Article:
Wed, 10 Aug 2011 19:09:42 UTC | #859822

Eosimias's Avatar Comment 10 by Eosimias

Weren't some single-celled algae enticed to evolve into multi-cellular life in a lab as a defense from being eaten?

I can't remember where I read that, though... It might have been in "Finding Darwin's God" or "Your Inner Fish."

Thu, 11 Aug 2011 08:03:57 UTC | #859983

DavidMcC's Avatar Comment 11 by DavidMcC

Comment 9 by Zeuglodon

Hm. I think the idea of the haploid-diploid distinction coming early in the evolution of sex in this way has merit, but it seems a bit premature to assign 'male-female' distinctions this early.

Like I said in my subsequent post, having found out more details about the sponges, I withdrew the hypothesis. It now looks like it was, after all, the "need to feed", not the need to breed that brought about sponge multicelluarity, if sponges really did evolve from choanoflagellates, and not the other way around.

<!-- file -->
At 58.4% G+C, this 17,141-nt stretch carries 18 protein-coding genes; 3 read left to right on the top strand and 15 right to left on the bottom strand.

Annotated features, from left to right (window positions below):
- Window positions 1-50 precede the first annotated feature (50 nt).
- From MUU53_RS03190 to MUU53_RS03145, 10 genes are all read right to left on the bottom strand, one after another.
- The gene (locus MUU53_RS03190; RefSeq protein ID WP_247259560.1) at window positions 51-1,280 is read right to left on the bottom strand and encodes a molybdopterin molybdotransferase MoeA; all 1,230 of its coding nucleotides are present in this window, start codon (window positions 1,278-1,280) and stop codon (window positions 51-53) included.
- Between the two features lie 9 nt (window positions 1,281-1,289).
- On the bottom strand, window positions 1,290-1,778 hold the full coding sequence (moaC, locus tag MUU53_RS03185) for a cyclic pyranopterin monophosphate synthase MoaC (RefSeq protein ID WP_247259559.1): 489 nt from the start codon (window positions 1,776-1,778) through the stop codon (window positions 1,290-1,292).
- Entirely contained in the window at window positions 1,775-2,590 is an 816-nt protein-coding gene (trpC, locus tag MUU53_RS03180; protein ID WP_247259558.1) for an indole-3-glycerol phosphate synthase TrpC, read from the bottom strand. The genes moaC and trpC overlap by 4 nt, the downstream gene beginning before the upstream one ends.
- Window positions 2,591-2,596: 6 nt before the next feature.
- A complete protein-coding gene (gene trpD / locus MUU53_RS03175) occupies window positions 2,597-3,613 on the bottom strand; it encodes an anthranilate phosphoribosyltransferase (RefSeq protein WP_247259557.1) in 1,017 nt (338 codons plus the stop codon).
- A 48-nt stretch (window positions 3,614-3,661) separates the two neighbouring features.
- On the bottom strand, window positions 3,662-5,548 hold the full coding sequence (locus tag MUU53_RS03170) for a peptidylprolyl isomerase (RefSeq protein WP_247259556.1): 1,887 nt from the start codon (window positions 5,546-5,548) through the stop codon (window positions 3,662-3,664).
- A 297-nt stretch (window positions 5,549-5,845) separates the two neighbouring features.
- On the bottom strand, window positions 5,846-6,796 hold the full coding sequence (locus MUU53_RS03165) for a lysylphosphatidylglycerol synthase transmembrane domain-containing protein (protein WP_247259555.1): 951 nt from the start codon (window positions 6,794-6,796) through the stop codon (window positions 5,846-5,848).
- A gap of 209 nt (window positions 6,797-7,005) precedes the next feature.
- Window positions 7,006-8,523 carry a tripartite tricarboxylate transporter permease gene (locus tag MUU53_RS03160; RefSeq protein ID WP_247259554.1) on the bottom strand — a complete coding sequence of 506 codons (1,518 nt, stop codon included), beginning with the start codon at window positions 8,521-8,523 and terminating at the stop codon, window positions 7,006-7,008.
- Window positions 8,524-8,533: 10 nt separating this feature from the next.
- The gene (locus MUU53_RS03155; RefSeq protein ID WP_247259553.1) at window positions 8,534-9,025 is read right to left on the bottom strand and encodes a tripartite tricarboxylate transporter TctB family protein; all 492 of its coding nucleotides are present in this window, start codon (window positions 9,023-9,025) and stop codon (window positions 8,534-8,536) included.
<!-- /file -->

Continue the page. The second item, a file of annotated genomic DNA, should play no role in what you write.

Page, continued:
Thu, 11 Aug 2011 11:23:31 UTC | #860032

DavidMcC's Avatar Comment 12 by DavidMcC

... However, I do not withdraw the suggestion that the sponges evolved from choanoflagellates as a consequence of a genome duplication in the latter.

Thu, 11 Aug 2011 13:20:19 UTC | #860059

Ornicar's Avatar Comment 13 by Ornicar

I was thinking about something I saw in a Richard Dawkins speech about darwinian medecine. 1 - Most mutations have negative effects 2 - When a mutation has a positive effect (on the gene reproduction), it has generally a negative effect as well. It's a trade off.

For example, some bacteria make the host cough, therefore spreading the disease. So if, in a colony of bacteria, one individual appears and makes the host cough, this will help the whole colony to spread, whether individuals make the host cough or not. But if "making cough" is a trade-of, the "non making cough" bacteria will be stronger, on other respects, than the "making cough" ones. But the "making cough" ones will help the whole colony to spread. So you could be infected by two famillies of the same root, strong ones that don't make you cough, and weak ones that make you cough. A rough case of self symbiosis, maybe a first step toward multi-cellular organisation.

Thu, 11 Aug 2011 15:36:38 UTC | #860099